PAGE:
Experts: Advance healthcare directives crucial at any age
Apr 15, 2022, 7:42 PM | Updated: Jun 20, 2022, 1:25 pm
CEDAR CITY, Utah — For many, the pandemic brought home the importance of planning for the unexpected. People of all ages faced serious illness that sometimes required end-of-life decisions about healthcare.
For Hannah Blackmon, who lives in Cedar City, every breath is precious. She had a serious bout with COVID-19 last September.
“I barely remember being at the hospital,” Blackmon said. “I was like, struggling to breathe, really, really horribly.”
At 36, she had never prepared an advance healthcare directive.
“It was definitely a wake-up call,” she said.
But after being intubated and flown to Intermountain Medical Center, she faced a new reality.
“I was in complete shock when I heard all this stuff. I didn’t realize it was that bad.”
According to the Institute for Healthcare Improvement, more than 90% of us think it’s important talk about end-of-life care with loved ones, yet less than 30% have done so.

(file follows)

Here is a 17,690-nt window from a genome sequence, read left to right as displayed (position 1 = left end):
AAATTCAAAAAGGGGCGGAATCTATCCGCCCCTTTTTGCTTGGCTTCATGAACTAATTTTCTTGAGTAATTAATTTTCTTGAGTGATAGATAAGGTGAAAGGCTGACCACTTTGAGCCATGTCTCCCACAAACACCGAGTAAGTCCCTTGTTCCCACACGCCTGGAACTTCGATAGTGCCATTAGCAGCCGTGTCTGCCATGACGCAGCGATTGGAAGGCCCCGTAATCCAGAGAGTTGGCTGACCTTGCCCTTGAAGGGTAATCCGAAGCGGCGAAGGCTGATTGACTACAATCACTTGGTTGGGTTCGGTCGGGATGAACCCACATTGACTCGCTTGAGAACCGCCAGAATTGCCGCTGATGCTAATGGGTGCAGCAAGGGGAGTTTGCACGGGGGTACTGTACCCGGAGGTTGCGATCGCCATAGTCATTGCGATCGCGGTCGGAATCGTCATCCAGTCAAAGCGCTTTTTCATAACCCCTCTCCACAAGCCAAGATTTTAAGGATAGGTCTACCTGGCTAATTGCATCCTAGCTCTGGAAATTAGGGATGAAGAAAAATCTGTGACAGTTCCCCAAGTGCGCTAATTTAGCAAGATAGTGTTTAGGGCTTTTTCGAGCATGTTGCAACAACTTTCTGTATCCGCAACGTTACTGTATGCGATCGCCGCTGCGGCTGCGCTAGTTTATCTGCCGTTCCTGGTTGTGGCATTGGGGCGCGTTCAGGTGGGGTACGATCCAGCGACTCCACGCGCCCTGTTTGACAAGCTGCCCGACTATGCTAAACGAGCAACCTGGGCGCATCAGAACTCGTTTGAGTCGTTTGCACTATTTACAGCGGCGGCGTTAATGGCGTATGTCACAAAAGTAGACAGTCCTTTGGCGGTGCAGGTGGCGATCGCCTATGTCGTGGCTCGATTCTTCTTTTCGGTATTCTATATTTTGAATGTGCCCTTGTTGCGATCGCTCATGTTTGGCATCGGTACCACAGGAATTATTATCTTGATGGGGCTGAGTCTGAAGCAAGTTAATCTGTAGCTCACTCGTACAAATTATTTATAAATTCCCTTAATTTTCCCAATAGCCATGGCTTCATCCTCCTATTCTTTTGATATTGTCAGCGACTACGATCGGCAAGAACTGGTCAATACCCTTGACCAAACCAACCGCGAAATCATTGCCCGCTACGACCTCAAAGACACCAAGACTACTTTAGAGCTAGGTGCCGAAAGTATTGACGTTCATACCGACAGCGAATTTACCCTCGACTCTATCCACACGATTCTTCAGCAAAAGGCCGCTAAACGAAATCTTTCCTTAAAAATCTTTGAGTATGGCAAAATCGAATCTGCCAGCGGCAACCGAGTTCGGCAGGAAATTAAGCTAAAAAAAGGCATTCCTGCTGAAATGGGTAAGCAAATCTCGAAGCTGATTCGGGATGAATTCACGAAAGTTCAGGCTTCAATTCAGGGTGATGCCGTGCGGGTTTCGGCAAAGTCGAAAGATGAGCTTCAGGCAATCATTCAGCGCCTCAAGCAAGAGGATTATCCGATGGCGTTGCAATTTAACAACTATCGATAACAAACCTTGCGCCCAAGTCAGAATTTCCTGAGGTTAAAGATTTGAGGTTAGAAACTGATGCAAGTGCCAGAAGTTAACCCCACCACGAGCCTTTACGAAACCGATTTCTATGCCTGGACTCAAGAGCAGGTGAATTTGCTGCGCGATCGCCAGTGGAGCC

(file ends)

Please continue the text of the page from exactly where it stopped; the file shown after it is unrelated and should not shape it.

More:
“That’s incredibly important,” said Dr. Dominic Moore, medical director for Palliative Care, Intermountain Healthcare.
Moore said an advance directive makes sure your voice is heard, in case you can’t speak for yourself.
It’s also an act of kindness for loved ones who would be left guessing without it.
“That’s a very heavy weight,” he said. “It’s something that no one wants to get wrong. And the stakes are often very high.”
Moore recommends first, discuss your wishes with loved ones. Decide what’s important to you and document it.
It’s as simple as filling out this form available online through the state.
“It’s always too early until it’s too late,” Moore said.
Update your advance directive if you get a serious diagnosis, your health is declining, you get a divorce, or if your designated healthcare agent dies.
It’s advice Blackmon recommends as she slowly recovers.
“My family almost lost me,” she said. “You can’t predict what’s going to happen, but you just want to be ready.”
Finding peace knowing that come what may, they’re prepared.